Ally Shea's kitchen is very bright. The high ceilings and two-tone blue and white cabinets make it feel spacious. She said she has about 5 feet of counter space.
That's significant, as Shea, along with her husband Kevin Martin and their three-year-old twin boys, live in a so-called "tiny house."
The 272-square foot home, sitting on a goose neck trailer, is slightly bigger than an average one-car garage. The kitchen sits in the middle, flanked by one closet, a small living space and two bedrooms. One is a loft, which adds about another 70 square feet. The combined laundry and bathroom at the back of the trailer is surprisingly spacious.
"Our bathroom is huge. The boys love baths, they actually hate showers," said Shea. "So, we knew we needed a bath tub."
Shea and Martin opened their home to the public as part of the Colorado Tiny House Festival in June. The event featured dozens of unique small dwellings, from container homes and bus conversions to yurts. HGTV reality shows and DIY YouTube channels have popularized the tiny house movement. Festivals like this one, held at the Adams County Fairgrounds, happen all over the U.S., bringing together owners, builders, potential buyers and people who are just fascinated by the concept.
But these tiny structures have a big problem: where to park them.
"We kept getting kicked off properties"
Shea decided to downside for several reasons, including a desire to shed a large mortgage and have more family time. Shea says the death of her father at age 65 was the final straw; he never got to enjoy his retirement savings.
The couple sold their 1,100-square foot home in Seattle and bought their tiny home for $130,000. In January, they hit the road. The family traveled through Oregon, down the coast of California and across Arizona. During the trip, they stayed in RV parks or, since their tiny house doesn't have to be hooked up to utilities, camped in national parks like Joshua Tree.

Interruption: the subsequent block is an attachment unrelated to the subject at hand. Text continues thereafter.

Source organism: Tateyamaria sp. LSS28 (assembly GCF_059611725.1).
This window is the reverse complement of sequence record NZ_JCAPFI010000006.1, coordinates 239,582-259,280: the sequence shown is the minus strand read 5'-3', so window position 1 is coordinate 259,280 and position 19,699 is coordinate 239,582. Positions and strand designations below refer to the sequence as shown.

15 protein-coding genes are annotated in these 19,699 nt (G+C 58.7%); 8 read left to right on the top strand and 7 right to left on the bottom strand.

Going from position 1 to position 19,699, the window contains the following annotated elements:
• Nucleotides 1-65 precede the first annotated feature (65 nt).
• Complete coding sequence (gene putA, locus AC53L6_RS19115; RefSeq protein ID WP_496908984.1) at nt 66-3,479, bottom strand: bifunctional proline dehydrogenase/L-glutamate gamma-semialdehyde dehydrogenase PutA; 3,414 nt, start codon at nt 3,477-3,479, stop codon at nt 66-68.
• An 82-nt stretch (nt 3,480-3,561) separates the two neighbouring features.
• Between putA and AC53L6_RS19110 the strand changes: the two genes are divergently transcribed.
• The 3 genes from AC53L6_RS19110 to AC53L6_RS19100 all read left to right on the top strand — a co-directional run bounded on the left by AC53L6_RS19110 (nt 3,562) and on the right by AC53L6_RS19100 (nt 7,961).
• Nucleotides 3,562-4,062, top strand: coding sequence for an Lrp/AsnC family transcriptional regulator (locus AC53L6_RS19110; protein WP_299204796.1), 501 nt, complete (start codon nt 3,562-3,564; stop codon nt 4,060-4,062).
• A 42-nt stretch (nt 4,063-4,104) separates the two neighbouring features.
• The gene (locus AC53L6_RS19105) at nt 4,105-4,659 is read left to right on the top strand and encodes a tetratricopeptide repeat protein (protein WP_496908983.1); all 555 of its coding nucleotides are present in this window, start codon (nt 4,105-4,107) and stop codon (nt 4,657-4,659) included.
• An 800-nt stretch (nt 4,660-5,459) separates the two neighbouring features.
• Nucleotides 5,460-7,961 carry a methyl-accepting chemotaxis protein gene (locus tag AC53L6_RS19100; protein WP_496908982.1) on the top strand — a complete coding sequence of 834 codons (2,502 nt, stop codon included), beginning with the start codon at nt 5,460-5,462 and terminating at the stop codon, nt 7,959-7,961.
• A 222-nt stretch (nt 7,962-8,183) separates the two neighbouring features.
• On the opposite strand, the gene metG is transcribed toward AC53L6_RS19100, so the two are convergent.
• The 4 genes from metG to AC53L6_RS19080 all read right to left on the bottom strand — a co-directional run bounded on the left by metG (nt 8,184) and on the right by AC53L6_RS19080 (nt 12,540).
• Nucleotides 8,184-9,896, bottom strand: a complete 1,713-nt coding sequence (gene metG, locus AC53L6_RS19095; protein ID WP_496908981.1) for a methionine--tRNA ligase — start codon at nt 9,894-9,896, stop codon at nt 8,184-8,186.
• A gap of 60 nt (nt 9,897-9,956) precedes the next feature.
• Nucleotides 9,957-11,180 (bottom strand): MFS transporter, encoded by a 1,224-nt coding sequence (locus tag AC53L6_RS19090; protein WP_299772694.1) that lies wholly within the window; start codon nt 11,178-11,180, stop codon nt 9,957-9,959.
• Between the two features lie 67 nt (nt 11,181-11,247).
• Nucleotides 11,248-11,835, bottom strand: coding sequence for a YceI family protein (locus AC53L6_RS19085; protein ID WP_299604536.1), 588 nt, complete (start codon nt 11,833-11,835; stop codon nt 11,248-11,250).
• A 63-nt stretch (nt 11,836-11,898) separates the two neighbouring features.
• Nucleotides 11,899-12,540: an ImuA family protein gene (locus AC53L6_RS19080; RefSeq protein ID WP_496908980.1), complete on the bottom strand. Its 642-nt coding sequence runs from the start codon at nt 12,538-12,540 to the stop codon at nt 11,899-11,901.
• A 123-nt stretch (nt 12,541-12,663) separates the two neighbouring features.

Shea and Martin eventually ended up in Durango and parked in a friend's backyard. This is where they ran into trouble.
"We stayed (in Durango) for seven weeks, but stayed in a bunch of different places," said Shea. "We kept getting kicked off properties in Durango."
In Colorado and much of the U.S., it's illegal to park a tiny house anywhere but an RV park. Shea and Martin either had to move or receive a zoning violation ticket.
"A need for a change"
In Colorado local municipalities have their own zoning rules and regulations. They determine what building codes work best for their community.
Kristin Sullivan, director of community and economic development at Adams County, said a single-family home in unincorporated Adams County must be at least 1,200 square feet. Cities and towns in the county - like Brighton, Thornton and Bennet - also have their own unique regulations.
Sullivan said zoning rules exist to create consistency and predictability in neighborhoods.
Besides size restrictions, mobile tiny dwellings face another issue: In many places, houses are required to be on foundations and hooked up to public utilities.
Sullivan said that the regulations are a sign of the times they were created in and are slow to evolve.
"Sometimes zoning regulations are established years ago and continue on until there's a need for a change," said Sullivan.
That change could be here. The International Residential Code, or IRC, establishes the minimum requirements for one and two-family dwellings and townhouses. It's in use or has been adapted for use by 49 states, the District of Columbia, Guam, Puerto Rice and the U.S. Virgin Islands.
In 2018, the IRC added Appendix Q. It gives tiny houses - homes 400 square feet or less - industry-wide building standards.
"The domino fell"
Michael Buccino lives in Steamboat Springs and is on the city's planning committee. He is an interior designer and founder of Micro Living LLC, which plans to build a tiny home community in unincorporated Routt County.
When Routt County adopted the 2018 IRC, a path to building permanent dwellings was cleared.
"2018. All of a sudden, the domino fell," said Buccino. "That domino said, 'Hey, if you want to start building? Build a tiny home, build it anywhere you want. Follow the code.' The building department now becomes part of the process."
Buccino plans to buy a parcel of land for two single-family homes in the county and build six tiny houses. They would be on foundations and connected to sewer, water and electricity.
But he said it's been hard to get a bank loan to finance the project.
"There's nothing to compare it to," he said. "How much is a tiny home on a tiny piece of land on a group of six homes worth? No one knows."
The community is still in the planning stages, but Micro Living LLC is taking pre-sale reservations.
Unfortunately, for mobile tiny home dwellers who want to live "off-the-grid," use green energy or composting toilets, a permanent location is still a dream.
But Ally Shea and Kevin Martin are committed to tiny living and participated in the Colorado Tiny House Festival to raise awareness about the movement.
Martin works in digital media marketing and hopes to start working remotely soon. In a couple years, Shea, a former teacher, will homeschool the boys. By the time the kids turn five, they hope to have a plot of land next to other tiny home dwellers.
"Hopefully they'll be communities popping up," said Shea. "Coop communities is what a lot of us are envisioning."